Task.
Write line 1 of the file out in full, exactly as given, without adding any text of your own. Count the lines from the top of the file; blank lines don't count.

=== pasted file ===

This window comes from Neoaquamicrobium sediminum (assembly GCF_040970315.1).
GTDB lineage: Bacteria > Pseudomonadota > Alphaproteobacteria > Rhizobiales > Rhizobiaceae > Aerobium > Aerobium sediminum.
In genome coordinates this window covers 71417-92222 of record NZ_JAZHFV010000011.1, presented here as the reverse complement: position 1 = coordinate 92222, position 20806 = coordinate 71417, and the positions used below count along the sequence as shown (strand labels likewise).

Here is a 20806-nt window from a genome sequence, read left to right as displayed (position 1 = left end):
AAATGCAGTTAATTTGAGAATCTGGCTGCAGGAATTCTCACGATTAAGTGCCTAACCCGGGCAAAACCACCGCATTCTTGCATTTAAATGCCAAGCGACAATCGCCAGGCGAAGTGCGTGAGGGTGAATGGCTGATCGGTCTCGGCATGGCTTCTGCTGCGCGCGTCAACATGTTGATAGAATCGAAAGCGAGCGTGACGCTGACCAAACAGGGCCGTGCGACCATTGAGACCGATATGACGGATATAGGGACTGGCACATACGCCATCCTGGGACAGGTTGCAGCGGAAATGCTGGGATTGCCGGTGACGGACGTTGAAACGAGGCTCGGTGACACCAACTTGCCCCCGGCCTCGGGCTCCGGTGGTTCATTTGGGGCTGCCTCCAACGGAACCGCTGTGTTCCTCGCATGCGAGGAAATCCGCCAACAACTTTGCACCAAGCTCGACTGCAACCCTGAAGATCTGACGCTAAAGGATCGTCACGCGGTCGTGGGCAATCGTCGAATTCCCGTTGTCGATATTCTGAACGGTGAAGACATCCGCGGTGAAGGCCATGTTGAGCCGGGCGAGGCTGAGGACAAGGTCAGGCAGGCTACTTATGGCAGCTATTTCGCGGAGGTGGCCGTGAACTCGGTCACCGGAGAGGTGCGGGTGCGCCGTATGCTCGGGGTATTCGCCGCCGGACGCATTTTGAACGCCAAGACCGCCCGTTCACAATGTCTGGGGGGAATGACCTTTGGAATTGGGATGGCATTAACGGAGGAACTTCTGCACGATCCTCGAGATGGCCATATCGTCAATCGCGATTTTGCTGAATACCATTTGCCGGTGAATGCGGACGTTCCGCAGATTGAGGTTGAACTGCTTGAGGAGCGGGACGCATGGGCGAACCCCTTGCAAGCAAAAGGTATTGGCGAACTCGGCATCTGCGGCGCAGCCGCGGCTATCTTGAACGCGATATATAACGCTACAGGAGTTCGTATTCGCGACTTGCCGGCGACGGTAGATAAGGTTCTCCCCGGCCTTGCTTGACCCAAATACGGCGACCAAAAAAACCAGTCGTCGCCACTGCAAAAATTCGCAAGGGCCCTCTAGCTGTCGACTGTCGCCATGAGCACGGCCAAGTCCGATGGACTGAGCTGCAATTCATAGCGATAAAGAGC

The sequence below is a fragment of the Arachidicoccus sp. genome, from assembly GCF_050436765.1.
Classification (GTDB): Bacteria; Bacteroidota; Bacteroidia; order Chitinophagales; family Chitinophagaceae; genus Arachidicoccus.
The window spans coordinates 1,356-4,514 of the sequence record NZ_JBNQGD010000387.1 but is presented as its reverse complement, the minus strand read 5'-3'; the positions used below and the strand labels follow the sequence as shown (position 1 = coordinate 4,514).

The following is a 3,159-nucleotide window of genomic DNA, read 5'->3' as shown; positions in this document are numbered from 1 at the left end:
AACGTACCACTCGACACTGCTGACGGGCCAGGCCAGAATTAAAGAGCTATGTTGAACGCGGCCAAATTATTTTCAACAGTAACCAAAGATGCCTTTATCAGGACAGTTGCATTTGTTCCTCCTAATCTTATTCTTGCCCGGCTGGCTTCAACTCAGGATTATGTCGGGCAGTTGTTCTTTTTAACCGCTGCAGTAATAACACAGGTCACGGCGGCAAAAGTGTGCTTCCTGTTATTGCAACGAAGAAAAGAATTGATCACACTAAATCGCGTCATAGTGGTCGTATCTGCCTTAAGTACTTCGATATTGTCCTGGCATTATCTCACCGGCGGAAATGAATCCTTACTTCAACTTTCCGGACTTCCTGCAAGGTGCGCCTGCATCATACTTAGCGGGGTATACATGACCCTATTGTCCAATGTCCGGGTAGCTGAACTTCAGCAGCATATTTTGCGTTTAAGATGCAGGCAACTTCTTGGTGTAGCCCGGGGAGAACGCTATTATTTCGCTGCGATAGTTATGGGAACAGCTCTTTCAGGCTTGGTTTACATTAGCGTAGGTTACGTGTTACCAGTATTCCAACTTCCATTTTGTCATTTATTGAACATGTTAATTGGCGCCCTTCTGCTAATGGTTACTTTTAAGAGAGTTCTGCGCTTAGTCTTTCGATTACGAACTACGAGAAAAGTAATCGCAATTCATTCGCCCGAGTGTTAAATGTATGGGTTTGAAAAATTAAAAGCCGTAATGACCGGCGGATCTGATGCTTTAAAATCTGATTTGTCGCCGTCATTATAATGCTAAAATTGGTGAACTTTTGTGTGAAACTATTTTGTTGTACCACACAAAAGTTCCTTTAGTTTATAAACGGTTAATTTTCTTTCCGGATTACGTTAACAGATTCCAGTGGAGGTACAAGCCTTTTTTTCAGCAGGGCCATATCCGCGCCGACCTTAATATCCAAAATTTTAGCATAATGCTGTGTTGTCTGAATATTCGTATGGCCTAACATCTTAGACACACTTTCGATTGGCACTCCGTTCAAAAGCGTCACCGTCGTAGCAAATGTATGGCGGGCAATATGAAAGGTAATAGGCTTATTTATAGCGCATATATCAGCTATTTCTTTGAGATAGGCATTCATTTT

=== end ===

This window comes from Neoaquamicrobium sediminum (assembly GCF_040970315.1).